The battle for Jewish Agency head heats up
Race for bridge-builder between Israel and Diaspora is ‘Jewish politics of the highest order.’ JI gets the candidates on the record
October could be a fateful month for the organized Jewish community as the Jewish Agency for Israel (JAFI), the quasi-governmental organization with a budget of nearly $400 million that makes funding decisions on some of the thorniest issues in Jewish life, is slated to select its next executive chairperson. The politically charged race for the sensitive post of bridge-builder between Judaism’s often warring religious and political factions is already heating up.
The previous head, Isaac Herzog, stepped down last July to become Israel’s 11th president, and the battle for his replacement is fierce, with a crowded and competitive field of nine candidates currently in the running. Jewish Insider spoke to each candidate about their vision and why they want to head the 91-year-old agency (see their comments below).
“The head of the Jewish Agency for Israel is basically the prime minister of the Jewish world,” Michael Jankelowitz, a commentator on world Jewish affairs and JAFI’s former international media spokesman, told JI. “It is the most prestigious position after being president or prime minister of the State of Israel.”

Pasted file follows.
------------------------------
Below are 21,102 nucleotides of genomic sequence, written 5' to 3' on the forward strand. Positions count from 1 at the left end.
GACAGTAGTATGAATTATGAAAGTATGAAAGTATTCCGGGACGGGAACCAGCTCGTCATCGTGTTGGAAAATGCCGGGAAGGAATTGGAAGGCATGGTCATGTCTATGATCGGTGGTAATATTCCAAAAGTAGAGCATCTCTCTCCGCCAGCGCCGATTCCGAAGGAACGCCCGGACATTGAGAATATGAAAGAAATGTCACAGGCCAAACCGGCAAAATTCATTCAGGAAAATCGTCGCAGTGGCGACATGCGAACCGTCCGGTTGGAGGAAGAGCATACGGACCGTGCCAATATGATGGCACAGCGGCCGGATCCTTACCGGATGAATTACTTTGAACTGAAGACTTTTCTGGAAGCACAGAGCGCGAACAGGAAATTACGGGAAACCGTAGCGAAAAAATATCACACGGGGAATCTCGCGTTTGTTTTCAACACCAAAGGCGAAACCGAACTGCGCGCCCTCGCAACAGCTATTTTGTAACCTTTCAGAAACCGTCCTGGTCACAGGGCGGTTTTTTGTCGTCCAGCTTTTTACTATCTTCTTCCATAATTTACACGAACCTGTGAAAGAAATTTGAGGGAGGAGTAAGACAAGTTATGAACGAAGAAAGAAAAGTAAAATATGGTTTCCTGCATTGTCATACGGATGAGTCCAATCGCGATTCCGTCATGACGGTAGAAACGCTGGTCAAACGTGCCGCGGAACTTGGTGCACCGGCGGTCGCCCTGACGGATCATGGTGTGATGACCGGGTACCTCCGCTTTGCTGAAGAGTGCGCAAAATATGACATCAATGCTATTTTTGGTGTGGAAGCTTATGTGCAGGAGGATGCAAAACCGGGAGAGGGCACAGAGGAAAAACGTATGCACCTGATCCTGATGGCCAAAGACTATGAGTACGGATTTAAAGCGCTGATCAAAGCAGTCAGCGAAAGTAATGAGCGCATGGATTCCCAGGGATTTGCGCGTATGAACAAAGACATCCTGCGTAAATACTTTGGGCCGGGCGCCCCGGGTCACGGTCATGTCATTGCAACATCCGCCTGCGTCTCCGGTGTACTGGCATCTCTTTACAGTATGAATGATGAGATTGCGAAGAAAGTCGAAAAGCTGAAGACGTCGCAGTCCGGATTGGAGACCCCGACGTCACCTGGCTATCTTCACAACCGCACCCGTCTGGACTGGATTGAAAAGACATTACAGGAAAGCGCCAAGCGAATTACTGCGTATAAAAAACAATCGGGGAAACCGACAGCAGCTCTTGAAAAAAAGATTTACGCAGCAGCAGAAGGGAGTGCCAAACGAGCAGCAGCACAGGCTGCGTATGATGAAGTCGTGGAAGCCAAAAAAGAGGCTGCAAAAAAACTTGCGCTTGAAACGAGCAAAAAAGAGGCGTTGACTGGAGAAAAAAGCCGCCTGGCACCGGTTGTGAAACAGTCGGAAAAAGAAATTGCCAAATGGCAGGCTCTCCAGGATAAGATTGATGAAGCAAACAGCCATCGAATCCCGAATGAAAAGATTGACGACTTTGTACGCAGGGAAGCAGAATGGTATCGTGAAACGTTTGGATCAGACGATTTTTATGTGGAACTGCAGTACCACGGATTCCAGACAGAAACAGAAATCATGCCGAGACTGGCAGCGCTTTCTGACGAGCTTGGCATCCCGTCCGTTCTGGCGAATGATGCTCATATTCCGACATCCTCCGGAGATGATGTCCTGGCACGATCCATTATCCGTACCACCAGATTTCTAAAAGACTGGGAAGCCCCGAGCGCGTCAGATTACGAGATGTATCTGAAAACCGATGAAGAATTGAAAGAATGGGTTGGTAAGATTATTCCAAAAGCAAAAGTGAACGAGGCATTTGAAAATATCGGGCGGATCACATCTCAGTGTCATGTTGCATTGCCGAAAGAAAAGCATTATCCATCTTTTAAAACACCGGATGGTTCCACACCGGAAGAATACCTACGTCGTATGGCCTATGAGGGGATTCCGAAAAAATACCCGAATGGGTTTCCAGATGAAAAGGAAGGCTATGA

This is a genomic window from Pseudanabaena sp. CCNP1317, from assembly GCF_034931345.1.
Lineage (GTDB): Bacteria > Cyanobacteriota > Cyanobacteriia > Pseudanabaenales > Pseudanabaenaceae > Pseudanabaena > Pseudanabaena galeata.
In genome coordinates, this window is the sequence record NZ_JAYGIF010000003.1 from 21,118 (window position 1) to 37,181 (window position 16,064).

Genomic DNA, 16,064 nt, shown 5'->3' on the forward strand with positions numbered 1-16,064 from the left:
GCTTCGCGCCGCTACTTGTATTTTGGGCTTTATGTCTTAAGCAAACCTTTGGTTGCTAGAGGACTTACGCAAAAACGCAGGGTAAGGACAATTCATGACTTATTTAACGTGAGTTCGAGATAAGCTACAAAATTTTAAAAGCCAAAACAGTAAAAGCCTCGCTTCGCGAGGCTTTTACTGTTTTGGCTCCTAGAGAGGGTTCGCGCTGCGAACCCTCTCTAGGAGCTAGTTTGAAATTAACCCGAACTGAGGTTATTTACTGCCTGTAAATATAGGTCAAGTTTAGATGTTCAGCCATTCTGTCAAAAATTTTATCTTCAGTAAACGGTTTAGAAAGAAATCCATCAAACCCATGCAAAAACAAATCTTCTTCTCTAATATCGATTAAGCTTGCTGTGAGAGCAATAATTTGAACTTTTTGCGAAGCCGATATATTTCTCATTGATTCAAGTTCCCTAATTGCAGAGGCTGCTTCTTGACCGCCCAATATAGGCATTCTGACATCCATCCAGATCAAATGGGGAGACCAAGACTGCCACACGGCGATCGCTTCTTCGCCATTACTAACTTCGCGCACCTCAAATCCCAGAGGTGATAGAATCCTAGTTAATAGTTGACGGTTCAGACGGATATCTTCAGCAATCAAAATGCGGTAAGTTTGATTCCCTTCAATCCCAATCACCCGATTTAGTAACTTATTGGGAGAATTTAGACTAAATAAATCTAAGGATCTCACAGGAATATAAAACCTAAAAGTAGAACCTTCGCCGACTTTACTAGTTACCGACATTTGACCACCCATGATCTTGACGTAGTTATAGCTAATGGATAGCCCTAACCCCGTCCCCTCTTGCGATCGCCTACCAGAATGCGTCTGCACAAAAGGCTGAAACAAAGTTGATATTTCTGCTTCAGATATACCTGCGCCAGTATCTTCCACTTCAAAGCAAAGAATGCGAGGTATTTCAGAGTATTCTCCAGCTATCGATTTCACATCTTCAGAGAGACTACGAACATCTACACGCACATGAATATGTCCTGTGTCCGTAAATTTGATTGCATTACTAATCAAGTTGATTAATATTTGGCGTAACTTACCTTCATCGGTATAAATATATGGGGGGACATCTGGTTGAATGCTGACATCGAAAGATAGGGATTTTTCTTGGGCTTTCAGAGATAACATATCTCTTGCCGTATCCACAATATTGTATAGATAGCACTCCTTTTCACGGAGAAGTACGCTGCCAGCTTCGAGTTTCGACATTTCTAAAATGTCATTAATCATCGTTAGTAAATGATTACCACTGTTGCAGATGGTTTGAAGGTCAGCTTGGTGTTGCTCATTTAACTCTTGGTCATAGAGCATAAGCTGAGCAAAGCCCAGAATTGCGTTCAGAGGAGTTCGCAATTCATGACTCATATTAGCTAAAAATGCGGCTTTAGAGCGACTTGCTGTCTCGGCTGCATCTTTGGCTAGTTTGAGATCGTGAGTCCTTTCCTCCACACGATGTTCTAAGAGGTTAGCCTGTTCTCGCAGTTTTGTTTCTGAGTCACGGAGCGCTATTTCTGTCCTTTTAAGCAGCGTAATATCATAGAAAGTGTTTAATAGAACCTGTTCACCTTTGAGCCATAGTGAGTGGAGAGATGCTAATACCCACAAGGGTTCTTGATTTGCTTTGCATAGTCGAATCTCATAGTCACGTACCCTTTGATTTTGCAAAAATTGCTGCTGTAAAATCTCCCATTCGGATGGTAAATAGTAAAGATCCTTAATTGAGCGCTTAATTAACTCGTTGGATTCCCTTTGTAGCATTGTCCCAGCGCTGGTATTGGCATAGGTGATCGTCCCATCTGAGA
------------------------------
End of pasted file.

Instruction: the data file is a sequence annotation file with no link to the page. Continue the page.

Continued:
It might also be just as much of a political battle.
Deciding who will lead the agency, which was founded in 1929 with the aim of assisting and encouraging Jews worldwide to help develop and settle Israel, and take on the biggest challenges facing world Jewry today, is a 10-member selection committee representing the three factions that make up JAFI – the World Zionist Organization (WZO), the Jewish Federations of North America (JFNA) and Keren Heyesod.
Headed by Yaakov Hagoel, chairman of the World Zionist Organization and the acting chairman of the Jewish Agency, the committee also includes Harvey Blitz, chairman of the World Mizrachi Movement; WZO’s Racheli Baratz Rix; Helena Glazer, chair of the Zionist General Council and past chair of World WIZO; and Rabbi Meir Azari, executive director of Beit Daniel, a congregation in Tel Aviv affiliated with the Israel Movement of Progressive Judaism (IMPJ); as well as JFNA’s Michael Siegel, Mark Wilf, Jeffrey Schoenfeld; and Steven Lowy and David Koschitzky from Keren Hayesod.
To claim victory, the winning candidate must have the backing of nine out of 10 committee members, who will then make a recommendation to the Jewish Agency’s Board of Trustees at the end of this month when the board is scheduled to hold its annual meeting. If there is no consensus among committee members, the process will roll over into next year. The committee is expected to hold meetings with each contender in the coming weeks.